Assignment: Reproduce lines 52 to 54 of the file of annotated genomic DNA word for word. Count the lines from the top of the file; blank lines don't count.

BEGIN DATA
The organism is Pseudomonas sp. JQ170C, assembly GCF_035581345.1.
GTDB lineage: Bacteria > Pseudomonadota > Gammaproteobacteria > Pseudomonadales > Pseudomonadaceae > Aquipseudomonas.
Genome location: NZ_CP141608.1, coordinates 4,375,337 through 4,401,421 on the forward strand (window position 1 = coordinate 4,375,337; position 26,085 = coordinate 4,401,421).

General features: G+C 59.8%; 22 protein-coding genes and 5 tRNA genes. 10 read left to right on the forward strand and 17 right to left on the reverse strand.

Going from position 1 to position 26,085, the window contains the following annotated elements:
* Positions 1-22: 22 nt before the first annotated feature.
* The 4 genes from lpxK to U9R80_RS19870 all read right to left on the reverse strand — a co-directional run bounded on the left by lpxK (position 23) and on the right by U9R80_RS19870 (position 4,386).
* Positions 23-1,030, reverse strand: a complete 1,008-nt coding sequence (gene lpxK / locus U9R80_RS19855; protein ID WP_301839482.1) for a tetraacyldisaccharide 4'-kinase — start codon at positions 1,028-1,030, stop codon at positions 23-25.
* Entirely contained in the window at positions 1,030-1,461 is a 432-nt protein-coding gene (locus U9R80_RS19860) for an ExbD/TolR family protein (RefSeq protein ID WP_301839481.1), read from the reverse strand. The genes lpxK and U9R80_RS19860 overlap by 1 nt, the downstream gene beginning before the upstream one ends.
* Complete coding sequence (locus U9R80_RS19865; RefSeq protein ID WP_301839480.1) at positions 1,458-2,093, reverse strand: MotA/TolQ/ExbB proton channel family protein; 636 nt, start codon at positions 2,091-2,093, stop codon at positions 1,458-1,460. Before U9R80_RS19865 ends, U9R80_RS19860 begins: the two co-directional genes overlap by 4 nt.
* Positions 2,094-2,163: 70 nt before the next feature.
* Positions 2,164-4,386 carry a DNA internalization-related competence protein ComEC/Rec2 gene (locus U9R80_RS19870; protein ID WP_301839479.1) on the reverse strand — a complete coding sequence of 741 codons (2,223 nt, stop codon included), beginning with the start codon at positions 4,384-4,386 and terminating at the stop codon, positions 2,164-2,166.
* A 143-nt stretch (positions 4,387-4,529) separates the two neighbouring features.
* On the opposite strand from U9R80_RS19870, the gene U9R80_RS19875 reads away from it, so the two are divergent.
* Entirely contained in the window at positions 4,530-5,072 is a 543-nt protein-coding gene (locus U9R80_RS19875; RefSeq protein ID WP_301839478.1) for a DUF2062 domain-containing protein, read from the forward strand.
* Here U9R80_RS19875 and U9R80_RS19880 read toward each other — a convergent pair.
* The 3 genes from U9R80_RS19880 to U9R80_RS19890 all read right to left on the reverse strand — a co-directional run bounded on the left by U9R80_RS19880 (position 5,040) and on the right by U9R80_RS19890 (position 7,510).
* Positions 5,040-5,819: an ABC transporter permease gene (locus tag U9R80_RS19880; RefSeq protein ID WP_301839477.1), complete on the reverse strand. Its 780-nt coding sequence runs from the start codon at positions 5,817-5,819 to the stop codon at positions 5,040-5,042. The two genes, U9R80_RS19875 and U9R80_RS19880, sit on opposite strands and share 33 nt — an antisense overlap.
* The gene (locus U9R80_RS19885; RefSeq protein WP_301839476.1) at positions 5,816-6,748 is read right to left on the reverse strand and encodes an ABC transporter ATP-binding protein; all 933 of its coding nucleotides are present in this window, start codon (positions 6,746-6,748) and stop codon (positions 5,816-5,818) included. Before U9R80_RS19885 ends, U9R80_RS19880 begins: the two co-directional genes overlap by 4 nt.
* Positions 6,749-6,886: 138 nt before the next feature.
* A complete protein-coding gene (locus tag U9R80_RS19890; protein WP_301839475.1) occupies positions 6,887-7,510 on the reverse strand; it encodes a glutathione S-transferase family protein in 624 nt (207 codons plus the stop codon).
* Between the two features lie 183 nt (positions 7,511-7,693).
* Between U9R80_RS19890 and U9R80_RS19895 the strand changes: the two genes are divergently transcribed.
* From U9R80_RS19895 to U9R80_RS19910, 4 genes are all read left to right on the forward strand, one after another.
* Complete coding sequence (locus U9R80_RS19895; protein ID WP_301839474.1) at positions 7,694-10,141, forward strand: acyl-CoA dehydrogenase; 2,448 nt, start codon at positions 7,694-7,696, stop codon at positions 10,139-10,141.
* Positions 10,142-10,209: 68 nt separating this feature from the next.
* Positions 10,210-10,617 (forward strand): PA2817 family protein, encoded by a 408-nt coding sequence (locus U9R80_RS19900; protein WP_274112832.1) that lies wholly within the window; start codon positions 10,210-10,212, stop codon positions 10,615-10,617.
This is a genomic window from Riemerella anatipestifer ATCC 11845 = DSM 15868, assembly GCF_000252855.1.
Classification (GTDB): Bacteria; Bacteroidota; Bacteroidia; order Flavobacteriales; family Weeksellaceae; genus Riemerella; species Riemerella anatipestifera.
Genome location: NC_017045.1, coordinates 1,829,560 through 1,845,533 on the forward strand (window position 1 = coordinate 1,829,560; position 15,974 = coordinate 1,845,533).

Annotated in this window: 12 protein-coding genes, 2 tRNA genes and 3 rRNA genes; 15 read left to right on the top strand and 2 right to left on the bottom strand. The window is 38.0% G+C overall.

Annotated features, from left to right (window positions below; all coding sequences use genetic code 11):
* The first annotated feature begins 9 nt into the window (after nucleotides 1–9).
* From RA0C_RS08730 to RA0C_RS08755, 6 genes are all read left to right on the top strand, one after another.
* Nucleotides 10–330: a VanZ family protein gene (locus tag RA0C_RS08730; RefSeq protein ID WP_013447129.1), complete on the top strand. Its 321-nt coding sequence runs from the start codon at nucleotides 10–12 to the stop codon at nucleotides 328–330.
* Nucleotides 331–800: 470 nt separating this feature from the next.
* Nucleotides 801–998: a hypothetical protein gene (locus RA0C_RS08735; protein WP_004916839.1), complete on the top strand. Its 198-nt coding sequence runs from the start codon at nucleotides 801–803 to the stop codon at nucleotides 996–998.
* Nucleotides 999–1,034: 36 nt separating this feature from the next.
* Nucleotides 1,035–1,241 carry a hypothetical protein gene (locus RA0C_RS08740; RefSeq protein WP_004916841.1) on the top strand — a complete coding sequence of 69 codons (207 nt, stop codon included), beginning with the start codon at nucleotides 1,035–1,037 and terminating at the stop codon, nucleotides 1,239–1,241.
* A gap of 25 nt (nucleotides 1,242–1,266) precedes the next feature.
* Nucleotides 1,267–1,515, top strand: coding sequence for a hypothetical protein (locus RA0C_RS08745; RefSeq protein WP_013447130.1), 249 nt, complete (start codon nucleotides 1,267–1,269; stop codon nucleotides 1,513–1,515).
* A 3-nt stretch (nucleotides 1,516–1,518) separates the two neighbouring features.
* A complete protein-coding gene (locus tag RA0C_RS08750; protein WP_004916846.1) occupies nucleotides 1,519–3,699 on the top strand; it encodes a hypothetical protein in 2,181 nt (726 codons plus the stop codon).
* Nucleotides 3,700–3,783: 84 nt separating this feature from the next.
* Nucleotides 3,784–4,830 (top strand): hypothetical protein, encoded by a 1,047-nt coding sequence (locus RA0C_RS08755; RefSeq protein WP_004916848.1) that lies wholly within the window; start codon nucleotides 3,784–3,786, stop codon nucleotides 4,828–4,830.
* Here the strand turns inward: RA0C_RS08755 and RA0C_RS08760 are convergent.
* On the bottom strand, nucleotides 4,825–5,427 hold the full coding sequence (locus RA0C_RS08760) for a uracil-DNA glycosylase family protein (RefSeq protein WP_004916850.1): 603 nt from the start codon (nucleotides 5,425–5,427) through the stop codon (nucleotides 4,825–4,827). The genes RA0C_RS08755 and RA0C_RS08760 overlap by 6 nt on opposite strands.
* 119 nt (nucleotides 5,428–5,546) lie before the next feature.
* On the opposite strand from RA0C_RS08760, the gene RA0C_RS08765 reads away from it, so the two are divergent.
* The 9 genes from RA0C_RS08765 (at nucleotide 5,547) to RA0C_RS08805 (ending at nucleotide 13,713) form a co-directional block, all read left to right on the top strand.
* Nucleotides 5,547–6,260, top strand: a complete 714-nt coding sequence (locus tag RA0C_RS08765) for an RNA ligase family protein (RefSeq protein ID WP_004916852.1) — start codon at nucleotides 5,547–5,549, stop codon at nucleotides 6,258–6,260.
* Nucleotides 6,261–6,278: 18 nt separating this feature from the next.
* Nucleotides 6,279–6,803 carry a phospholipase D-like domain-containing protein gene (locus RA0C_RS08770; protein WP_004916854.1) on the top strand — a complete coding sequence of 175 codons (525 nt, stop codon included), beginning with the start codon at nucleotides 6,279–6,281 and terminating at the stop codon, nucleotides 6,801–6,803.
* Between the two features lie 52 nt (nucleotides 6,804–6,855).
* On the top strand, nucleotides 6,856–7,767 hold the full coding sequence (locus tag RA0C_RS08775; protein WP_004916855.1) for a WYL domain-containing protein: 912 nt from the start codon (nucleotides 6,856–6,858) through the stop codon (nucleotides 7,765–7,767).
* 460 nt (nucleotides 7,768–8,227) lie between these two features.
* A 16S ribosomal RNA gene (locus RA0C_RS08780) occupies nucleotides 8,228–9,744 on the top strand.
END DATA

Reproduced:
* Nucleotides 6,261–6,278: 18 nt separating this feature from the next.
* Nucleotides 6,279–6,803 carry a phospholipase D-like domain-containing protein gene (locus RA0C_RS08770; protein WP_004916854.1) on the top strand — a complete coding sequence of 175 codons (525 nt, stop codon included), beginning with the start codon at nucleotides 6,279–6,281 and terminating at the stop codon, nucleotides 6,801–6,803.
* Between the two features lie 52 nt (nucleotides 6,804–6,855).